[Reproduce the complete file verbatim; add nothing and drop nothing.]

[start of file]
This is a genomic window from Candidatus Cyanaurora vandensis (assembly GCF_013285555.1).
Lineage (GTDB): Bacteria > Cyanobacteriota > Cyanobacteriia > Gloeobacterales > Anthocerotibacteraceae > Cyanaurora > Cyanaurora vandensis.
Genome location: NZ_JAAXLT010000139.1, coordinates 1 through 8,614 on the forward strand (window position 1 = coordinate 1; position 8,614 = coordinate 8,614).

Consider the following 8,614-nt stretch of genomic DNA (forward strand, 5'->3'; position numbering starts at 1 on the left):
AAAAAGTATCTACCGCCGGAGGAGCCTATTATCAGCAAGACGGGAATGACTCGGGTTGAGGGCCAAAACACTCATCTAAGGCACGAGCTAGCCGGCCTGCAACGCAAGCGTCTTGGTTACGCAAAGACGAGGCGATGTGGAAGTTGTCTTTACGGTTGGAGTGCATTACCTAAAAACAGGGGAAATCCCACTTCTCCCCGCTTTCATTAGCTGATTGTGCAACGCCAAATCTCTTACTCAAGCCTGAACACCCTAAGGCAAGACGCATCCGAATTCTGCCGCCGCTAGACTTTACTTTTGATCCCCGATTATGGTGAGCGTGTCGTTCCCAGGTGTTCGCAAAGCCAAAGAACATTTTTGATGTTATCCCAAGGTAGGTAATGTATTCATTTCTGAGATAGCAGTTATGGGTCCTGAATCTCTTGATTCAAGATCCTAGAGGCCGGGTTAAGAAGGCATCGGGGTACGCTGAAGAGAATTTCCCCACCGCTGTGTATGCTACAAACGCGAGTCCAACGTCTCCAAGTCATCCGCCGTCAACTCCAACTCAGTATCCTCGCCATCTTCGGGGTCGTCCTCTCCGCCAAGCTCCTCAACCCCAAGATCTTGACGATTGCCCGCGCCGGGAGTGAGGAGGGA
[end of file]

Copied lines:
This is a genomic window from Candidatus Cyanaurora vandensis (assembly GCF_013285555.1).
Lineage (GTDB): Bacteria > Cyanobacteriota > Cyanobacteriia > Gloeobacterales > Anthocerotibacteraceae > Cyanaurora > Cyanaurora vandensis.
Genome location: NZ_JAAXLT010000139.1, coordinates 1 through 8,614 on the forward strand (window position 1 = coordinate 1; position 8,614 = coordinate 8,614).

Consider the following 8,614-nt stretch of genomic DNA (forward strand, 5'->3'; position numbering starts at 1 on the left):
AAAAAGTATCTACCGCCGGAGGAGCCTATTATCAGCAAGACGGGAATGACTCGGGTTGAGGGCCAAAACACTCATCTAAGGCACGAGCTAGCCGGCCTGCAACGCAAGCGTCTTGGTTACGCAAAGACGAGGCGATGTGGAAGTTGTCTTTACGGTTGGAGTGCATTACCTAAAAACAGGGGAAATCCCACTTCTCCCCGCTTTCATTAGCTGATTGTGCAACGCCAAATCTCTTACTCAAGCCTGAACACCCTAAGGCAAGACGCATCCGAATTCTGCCGCCGCTAGACTTTACTTTTGATCCCCGATTATGGTGAGCGTGTCGTTCCCAGGTGTTCGCAAAGCCAAAGAACATTTTTGATGTTATCCCAAGGTAGGTAATGTATTCATTTCTGAGATAGCAGTTATGGGTCCTGAATCTCTTGATTCAAGATCCTAGAGGCCGGGTTAAGAAGGCATCGGGGTACGCTGAAGAGAATTTCCCCACCGCTGTGTATGCTACAAACGCGAGTCCAACGTCTCCAAGTCATCCGCCGTCAACTCCAACTCAGTATCCTCGCCATCTTCGGGGTCGTCCTCTCCGCCAAGCTCCTCAACCCCAAGATCTTGACGATTGCCCGCGCCGGGAGTGAGGAGGGA